Above is an example play of my game Odd. It’s a pure abstract strategy game, in both structure and spirit. Before I discuss it, here are the rules:
It’s for two players, and it’s played on any tessellated surface with stones of two colors.
Definition: A Group is a set of adjacently connected, like-colored stones on the board, containing at least 5 stones. The picture below shows a board with two groups on it.
Rules (of which there are only two)
1. The board starts empty and the players take turns. On your turn you must place one stone of either color on any empty space.
2. The game ends when the board is full. Player 1 wins if there is an odd number of groups on the board at that time and Player 2 wins otherwise. Important: when counting groups, count groups of both colors.
Of the (too many) games I’ve designed, I love only a tiny handful. In that group, Odd is the one I discuss least, I think because it was the easiest to design. It came to me complete in ~30 seconds, in the savant-ish way games come to the great Christian Freeling. It’s also the simplest of my games rules-wise (but not strategy-wise).
In contrast, my other favorites among my abstract games, Catchup and Carnivores, took time to get right. All that mentation leads me to talk about them. In the meantime, Odd quietly sits there, being what I want it to be.
I thought I’d end the silence by posting the example game above. Because it’s strategic, smallish board sizes are good for beginners, so I’ve presented a game played on 61-cell hexagon.
The game was between two players who had each previously played only a few times. Beginners often play Odd from the inside-out, the above example included. Experienced players have no such tendency – expert(er) games are more strategically interesting but hard for an inexperienced player to understand, so I decided to go with a beginner game.
Note that depending on your preferences, you can set the threshold minimum number of stones for a group, and in the example game above it was set to 5. This number may need to be different at high level play, for the sake of balance and because the minimum number should be higher for larger boards.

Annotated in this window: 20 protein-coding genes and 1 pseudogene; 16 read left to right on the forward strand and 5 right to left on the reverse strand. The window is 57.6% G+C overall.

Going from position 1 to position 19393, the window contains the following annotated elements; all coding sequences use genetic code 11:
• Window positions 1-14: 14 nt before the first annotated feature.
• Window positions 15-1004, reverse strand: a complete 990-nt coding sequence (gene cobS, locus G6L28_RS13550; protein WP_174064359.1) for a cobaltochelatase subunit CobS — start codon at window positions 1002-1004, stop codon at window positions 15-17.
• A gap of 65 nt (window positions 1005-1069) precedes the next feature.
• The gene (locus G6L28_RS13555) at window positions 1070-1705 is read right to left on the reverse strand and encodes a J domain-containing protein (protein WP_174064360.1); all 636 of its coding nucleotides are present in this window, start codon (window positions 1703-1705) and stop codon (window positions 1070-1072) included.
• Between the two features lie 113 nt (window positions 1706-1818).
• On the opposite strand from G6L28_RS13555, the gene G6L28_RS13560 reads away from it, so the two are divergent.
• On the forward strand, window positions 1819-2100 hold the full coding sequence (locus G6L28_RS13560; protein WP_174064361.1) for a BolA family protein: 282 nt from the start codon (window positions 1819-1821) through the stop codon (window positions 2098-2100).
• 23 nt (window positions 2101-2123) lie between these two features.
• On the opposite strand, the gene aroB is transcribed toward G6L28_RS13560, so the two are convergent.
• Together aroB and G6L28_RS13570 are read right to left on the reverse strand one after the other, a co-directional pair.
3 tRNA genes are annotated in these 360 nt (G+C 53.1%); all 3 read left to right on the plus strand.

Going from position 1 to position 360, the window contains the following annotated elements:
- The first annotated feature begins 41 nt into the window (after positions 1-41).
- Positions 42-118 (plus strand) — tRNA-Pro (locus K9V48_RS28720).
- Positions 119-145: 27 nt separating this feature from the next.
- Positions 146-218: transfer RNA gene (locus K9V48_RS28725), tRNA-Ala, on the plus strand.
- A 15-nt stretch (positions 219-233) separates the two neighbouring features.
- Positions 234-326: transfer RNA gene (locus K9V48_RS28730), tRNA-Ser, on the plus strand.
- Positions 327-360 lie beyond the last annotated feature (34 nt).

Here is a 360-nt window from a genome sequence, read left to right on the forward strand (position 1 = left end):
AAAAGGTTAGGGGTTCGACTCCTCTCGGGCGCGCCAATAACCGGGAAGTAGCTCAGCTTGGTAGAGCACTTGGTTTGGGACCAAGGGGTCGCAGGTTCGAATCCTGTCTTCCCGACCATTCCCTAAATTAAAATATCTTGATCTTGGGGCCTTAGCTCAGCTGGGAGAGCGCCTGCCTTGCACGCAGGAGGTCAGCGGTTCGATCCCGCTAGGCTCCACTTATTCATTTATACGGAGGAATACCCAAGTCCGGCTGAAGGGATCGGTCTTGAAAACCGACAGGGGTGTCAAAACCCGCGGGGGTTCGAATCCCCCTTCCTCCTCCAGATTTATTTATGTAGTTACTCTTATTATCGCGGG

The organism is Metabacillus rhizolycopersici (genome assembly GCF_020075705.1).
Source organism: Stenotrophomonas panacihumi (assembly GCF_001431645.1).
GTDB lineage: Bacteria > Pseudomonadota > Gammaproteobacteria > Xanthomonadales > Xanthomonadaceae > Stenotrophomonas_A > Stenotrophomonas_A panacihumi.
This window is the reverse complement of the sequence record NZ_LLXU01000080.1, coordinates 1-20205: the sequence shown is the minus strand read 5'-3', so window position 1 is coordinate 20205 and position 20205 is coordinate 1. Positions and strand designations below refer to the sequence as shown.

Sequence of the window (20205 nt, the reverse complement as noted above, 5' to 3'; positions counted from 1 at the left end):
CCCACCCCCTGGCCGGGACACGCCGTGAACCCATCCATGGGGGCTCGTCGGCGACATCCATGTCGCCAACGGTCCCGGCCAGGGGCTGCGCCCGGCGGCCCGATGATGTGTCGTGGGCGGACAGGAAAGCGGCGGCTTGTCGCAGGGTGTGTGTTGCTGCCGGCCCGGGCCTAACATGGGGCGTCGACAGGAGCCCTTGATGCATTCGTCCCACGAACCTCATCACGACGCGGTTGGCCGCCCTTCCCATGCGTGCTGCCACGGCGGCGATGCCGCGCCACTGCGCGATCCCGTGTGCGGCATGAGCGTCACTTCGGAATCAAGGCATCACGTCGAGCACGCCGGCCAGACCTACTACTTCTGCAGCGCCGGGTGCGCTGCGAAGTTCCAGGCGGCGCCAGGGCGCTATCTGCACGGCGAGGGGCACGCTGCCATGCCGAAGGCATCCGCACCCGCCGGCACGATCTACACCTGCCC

So what’s going on here? Well, the first thing to know is that, because each group must have a certain threshold number of stones in it to qualify as a group, you have to plan far in advance to create groups or prevent their creation, and the shape and placement of each group affects your ability to create or prevent the creation of other groups. It’s hard to describe how it feels in practice, but to me it feels like playing a few simultaneous games of Hex somehow multiplexed onto the same board.
For a board like the one in the example game, the Even player generally aims for 4 groups, and the Odd player usually aims for 3 or 5. In the example game above, you can see that Odd won with three groups.
These goals will vary depending on the board shape/size/tiling and the minimum number of stones needed for a group. I don’t yet know what combination of those factors will lead to the best possible experience.
A reasonable guess is that it’ll work best with a setup where Even tries for 4 or 6 groups, and the Odd tries for 3 or 5. To achieve that, the board should be a little bit bigger than the one in the example, and maybe a little oblong, while keeping the 5 stone minimum.
On the other hand, I’ve played some delightfully epic matches of this on hexhex7 board with minimum group size of 7. That version is really only for experienced players who love this kind of game – everyone else will feel hopelessly lost.
On a braggy side note, years ago I sometimes played the aforementioned hexhex7 version of Odd against the consensus best Hex player in the world (at the time – I don’t know who’s at the top anymore), and though he demolished me without breaking a sweat in every other connection game we played, I won Odd more often than I lost against him.
Anyway, if you want to try the game, I strongly urge you to start on a small board like the one in the example.